We sat in white plastic chairs (up until a few months ago the men had little furniture and had to sleep on the floor) and chatted for about half an hour. A radio played in the background. The other prisoners nodded to the strangers from Ireland and gave us warm smiles. We were handed a cup of coffee. Some men sat weaving or chatting in groups. Others began preparing lunch-cooked beans and potatoes that they had made especially for us. The prisoners have nothing to do but wait. I met one man who had been on remand for ten years-never having faced trial. I thought of what former Beirut hostage Brian Keenan had said: "Concentration on human rights ensures that victims are no longer faceless. They have names and addresses and families and relatives who await the help of those who call themselves free, educated and compassionate. And that, I hope, is all of us."

As we stood talking one of the prisoners pointed to a manhole cover on which we were standing and it was explained that this was where the paramilitaries had dumped the bodies of some of their victims, having cut them up first. In that incident 32 prisoners were killed. In a later incident another ten were to die, most of them at the hands of the 3,000-strong right-wing paramilitary prisoners.

Colombian lawyers, trade union and students spokespersons, agricultural workers, Amnesty International, amongst many other organisations, have all tried to tell the world about the truth of the conflict in Colombia whilst most governments have looked the other way. Since 1986, 3,800 trade unionists have been assassinated, 178 in the past year alone. Besides the deaths in the prisons there were worse horror stories about the outside.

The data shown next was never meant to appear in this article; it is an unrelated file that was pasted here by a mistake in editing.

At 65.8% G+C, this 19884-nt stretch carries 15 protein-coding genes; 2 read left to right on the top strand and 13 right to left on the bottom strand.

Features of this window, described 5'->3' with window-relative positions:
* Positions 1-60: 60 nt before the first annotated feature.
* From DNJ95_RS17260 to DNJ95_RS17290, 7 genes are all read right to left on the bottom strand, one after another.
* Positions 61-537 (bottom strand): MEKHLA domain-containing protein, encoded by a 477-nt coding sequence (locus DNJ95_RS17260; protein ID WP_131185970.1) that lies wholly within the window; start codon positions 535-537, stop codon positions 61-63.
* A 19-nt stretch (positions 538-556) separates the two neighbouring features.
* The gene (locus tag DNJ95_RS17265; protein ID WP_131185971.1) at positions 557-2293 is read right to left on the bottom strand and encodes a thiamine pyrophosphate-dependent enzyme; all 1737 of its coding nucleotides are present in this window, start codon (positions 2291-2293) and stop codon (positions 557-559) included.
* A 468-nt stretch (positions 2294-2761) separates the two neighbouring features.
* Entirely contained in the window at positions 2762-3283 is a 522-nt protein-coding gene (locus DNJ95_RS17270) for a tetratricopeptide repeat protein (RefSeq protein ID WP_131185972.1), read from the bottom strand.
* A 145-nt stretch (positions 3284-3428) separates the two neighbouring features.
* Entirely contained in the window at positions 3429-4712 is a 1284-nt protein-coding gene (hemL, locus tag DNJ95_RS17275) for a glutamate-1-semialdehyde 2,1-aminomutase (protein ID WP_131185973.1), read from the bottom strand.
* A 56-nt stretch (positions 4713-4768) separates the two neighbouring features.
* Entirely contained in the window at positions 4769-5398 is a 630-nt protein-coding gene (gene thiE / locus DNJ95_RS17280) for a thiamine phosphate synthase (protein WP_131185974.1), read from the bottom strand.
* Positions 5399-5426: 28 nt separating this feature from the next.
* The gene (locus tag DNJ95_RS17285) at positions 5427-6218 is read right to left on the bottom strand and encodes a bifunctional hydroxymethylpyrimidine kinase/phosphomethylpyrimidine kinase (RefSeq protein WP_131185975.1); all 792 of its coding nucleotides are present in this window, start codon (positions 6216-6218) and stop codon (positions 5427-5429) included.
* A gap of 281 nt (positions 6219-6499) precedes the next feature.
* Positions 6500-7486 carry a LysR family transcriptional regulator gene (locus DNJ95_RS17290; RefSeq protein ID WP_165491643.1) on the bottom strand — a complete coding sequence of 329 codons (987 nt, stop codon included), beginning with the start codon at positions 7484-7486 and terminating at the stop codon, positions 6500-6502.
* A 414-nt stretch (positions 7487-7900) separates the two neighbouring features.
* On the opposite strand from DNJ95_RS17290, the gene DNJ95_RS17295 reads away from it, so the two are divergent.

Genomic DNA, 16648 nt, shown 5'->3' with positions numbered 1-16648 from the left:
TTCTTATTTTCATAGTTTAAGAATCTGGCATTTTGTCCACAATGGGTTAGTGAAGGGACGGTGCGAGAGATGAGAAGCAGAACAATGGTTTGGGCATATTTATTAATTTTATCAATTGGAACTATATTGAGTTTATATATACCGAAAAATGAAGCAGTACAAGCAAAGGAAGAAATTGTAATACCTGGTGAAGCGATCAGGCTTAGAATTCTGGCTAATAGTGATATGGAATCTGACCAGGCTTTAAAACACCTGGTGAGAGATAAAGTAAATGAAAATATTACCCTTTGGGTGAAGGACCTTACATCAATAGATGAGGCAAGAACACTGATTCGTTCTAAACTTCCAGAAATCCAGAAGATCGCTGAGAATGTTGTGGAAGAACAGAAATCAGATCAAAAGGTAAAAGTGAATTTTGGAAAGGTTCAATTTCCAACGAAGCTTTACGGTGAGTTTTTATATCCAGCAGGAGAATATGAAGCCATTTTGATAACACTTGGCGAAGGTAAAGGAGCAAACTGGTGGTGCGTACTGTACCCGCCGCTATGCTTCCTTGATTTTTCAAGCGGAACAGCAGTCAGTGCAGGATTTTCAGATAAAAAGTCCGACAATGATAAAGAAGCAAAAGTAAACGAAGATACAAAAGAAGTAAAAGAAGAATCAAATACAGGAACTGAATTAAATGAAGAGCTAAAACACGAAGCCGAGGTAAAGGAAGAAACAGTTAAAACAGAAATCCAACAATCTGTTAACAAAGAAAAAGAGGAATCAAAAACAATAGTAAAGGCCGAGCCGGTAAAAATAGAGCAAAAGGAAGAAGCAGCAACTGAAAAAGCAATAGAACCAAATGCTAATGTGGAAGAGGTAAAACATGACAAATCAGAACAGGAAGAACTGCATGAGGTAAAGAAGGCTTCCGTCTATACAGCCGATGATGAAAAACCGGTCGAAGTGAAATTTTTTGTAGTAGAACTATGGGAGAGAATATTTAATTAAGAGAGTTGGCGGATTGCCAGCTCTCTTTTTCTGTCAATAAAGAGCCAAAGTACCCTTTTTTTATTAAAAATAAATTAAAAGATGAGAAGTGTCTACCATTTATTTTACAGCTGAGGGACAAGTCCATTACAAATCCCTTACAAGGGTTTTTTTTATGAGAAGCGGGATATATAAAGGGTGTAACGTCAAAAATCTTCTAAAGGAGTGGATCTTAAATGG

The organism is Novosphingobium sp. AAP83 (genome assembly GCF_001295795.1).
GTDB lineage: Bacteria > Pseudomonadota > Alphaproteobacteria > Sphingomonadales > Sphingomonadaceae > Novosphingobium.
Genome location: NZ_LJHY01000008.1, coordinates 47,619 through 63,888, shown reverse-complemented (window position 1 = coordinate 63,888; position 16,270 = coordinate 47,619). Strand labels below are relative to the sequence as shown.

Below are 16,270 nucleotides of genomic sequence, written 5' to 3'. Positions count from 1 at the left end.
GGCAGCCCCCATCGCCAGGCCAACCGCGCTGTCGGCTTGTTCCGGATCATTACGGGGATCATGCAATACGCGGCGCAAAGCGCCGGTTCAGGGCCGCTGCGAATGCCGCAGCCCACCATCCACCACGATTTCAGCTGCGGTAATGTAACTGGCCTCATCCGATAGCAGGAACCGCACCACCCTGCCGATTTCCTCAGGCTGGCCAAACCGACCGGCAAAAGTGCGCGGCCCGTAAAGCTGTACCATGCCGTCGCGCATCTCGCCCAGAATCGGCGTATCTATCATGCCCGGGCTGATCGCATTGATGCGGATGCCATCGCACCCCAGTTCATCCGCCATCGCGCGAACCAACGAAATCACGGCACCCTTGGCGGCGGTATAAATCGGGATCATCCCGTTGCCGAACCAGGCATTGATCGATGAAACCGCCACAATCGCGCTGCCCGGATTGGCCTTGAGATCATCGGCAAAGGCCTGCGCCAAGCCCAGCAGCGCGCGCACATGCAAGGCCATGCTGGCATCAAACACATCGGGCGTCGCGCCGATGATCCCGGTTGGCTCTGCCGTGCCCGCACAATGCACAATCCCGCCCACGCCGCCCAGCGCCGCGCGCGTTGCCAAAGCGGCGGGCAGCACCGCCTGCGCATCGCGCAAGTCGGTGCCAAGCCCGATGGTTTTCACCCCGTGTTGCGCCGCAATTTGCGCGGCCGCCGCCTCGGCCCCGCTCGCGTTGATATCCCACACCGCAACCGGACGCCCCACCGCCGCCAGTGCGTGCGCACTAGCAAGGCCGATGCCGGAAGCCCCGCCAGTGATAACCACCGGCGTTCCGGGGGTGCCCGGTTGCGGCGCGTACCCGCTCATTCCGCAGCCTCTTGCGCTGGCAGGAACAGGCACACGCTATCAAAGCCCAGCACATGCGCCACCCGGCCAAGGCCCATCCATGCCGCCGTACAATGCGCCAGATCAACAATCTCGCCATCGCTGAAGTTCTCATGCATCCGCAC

The FARC jail commander, Julio Serpa, told us that when his movement had attempted to enter democratic politics four thousand of their candidates were assassinated by the government forces or those right-wing paramilitaries acting as their surrogates. Despite that, and the war that followed, they still want inclusive dialogue and to develop a peace process. He was an impressive figure whom in any other circumstances, I thought, would be a senior civil servant, a bank manager or even a backbench TD! However, this is Colombia and anyone left of centre is an 'extremist' or a 'legitimate target' for the death squads.

The time passed quickly and we soon had to leave. We said our goodbyes and it was sad to leave them behind, amidst such danger. It occurred to me that their smiles were now struck for our benefit. We were leaving. They were staying. We walked nervously through the corridors of the right-wing paramilitaries and to tell the truth it was nerve-wracking and I could not wait to get to the main prison gate. However we were stopped in our tracks. A prison guard told Paul Hill (of the Guildford Four, another observer), that another Irish citizen had just been detained. Paul was determined that we see him. We were taken from the maximum security wing to the detention area for petty criminals.

We looked into the cage, which was about the size of a small sitting room. It was filled with what must have been about 50 prisoners. The one European stood out a mile. He stepped forward and Paul asked him did he want us to contact the Irish embassy. But he said he was from Belgium and Paul said he would do what he could.

As we walked away we slowly glanced back at the glaring eyes of 50 desperate, ill-dressed and undernourished prisoners.

It was a relief to get away from the hell of El Modelo.

 Bazaar boost for Colombia defence fund

A bazaar held in West Belfast on Saturday 14 December raised over £2,000 for the Colombia 3 Defence Fund.

Hundreds of people attended the bazaar and spent freely it seems at the many stalls. Items on sale ranged from groceries to toys and fancy household goods. However, the big attraction for the day was Kate Clark's tombola (or rickety wheel to you and me). The many superb prizes on offer attracted many punters prepared to roll up and take their chance.

Mary Maginn, one of the organisers of the bazaar told An Phoblacht, "the day was fantastic, the response from people was brilliant and as well as the money we raised, the fact that so many people supported the bazaar is a sign of the good will people in Belfast feel for Niall, Jim and Martin. We can't thank people enough, those who donated stuff, who collected it and of course the Felons for their support on the day.


An Phoblacht
44 Parnell Sq.
Dublin 1